Cuba Saves Lives in Haiti
worker | August 24, 2021 | 7:19 pm | Cuba, Haiti | Comments closed

Cuba Saves Lives in Haiti

By Alejandra Garcia on August 22, 2021, from Havana

Cuban doctors helping quake victims in Haiti

Nature once again took its toll on Haiti. On August 14, the most impoverished country in Latin America registered a 7.2 magnitude earthquake that as of the latest count has left over 2,000 people dead and 10,000 injured.The catastrophe is only exceeded to the damage left on the Haitian people by the devastating earthquake that shook the nation in 2010.

The testimonies are heartbreaking. “I saw bodies being pulled out of the rubble,” told to the press Jean Marie Simon, 38, a resident of Les Cayes, one of the most affected cities in the southern part of the country.

“The streets were filled with people searching for their loved ones. I will not forget their looks of despair, the destroyed houses around me, the bodies of young people lying on the ground,” the head of an Episcopal church in that city, Abiade Lozam, added.

But Haiti has not been alone amid this misfortune. Two hundred and fifty-three Cuban health professionals, including doctors and nurses, had been deployed in the areas most damaged by the phenomenon since long before the earthquake.

Cuba has been supporting the Haitian people since 1998, after the impact of hurricanes Mitch and George. They saved lives after the 2010 earthquake, the cholera epidemic, the 2016 cyclone Mathew, the Covid-19 pandemic, and the recent tragedy.

“Today, as it happened after every disaster situation during these last 23 years, the priority is to work tirelessly and bring medical care to all the victims,” Cuba’s Foreign Affairs Minister Bruno Rodriguez tweeted.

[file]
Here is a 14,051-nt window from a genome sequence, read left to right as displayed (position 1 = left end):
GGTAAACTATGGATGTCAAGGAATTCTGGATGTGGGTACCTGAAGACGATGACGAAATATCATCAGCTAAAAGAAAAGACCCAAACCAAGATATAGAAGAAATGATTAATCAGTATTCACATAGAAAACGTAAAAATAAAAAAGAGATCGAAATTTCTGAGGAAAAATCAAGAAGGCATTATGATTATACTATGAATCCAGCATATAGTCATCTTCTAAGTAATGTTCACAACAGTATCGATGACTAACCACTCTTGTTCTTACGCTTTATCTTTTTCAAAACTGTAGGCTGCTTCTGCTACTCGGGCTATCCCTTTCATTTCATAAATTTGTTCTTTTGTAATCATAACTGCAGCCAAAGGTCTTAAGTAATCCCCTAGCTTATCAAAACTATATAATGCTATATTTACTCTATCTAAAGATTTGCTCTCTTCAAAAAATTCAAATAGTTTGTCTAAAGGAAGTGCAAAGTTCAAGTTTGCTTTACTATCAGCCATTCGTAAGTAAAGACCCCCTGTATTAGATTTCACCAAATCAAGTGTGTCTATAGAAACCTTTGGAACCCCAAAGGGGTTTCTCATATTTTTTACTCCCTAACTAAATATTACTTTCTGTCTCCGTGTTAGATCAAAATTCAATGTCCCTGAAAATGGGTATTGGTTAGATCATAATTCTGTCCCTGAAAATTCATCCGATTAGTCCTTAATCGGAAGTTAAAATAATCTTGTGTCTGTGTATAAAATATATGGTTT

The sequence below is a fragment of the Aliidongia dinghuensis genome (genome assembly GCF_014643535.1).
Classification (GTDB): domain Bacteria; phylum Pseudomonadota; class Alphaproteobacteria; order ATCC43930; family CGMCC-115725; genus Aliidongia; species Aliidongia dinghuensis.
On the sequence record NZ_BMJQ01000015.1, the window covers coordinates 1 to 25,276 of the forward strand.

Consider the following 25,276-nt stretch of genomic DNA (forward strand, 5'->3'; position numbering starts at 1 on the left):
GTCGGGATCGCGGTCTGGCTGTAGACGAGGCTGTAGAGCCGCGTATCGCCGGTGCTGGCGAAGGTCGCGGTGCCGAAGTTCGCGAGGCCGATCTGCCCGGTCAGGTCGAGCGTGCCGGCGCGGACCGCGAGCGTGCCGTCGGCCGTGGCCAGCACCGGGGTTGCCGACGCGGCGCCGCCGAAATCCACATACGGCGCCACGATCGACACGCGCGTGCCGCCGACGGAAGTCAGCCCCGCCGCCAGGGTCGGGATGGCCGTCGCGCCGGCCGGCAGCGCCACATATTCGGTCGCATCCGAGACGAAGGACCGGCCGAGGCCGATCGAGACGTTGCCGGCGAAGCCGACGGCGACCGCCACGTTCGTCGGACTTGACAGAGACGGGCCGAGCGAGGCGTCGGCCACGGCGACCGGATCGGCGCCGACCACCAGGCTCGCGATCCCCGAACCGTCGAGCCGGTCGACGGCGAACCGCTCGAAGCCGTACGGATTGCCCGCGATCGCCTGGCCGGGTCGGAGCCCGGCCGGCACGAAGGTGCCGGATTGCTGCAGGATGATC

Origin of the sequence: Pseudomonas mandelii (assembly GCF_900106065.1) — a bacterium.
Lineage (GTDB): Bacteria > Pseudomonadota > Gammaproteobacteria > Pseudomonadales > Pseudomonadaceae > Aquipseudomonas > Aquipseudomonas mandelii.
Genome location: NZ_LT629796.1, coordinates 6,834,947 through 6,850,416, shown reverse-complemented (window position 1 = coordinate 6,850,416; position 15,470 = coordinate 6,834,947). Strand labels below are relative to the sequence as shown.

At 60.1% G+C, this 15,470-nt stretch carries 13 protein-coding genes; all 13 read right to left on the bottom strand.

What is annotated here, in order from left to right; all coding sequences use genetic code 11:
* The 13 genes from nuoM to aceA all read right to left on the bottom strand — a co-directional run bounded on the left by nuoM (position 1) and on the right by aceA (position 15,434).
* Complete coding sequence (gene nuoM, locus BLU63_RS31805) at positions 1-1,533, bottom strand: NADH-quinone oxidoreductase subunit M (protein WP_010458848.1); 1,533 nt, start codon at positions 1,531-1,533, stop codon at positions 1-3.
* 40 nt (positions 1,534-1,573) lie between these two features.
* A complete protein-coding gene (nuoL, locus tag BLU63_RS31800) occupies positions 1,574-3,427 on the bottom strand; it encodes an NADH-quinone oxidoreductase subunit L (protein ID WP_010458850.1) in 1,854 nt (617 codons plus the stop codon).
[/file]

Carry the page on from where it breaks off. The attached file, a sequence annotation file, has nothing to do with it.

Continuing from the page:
Our professionals will remain in that Caribbean nation for as long as the Haitian people need them. They will continue to bring health to every corner of the country, he added.

In Anse a Veau, a community of over 34,000 inhabitants about 20 kilometers from the earthquake’s epicenter, many houses collapsed, and hundreds of people were injured. From there, five Cuban specialists are working day and night to save lives.

A few seconds after the community trembled, hundreds of inhabitants crowded outside the Cuban installations. Many of them were children or people with traumas and exposed fractures. Despite the experience of Cuban doctors in dealing with natural disasters, these were painful images.

The specialists told Prensa Latina that one of the most shocking cases they received was a woman who fell backward onto a steel bar in the middle of the tremor.

“I have never experienced such a traumatic incident. The lady came to us with the section of iron still piercing her body. We contained her bleeding, cannulated the vein, and got her to a nearby hospital for surgical care, but that’s all we could do,” nurse Aliosca Asencio lamented.

The island’s specialists serve in other cities far from the capital Port-au-Prince, including Jeremie, L’Asile, Aquin, Anse a Veau, Corail, and Port Salut, which are now amidst the constant aftershocks that are rocking the south of the country.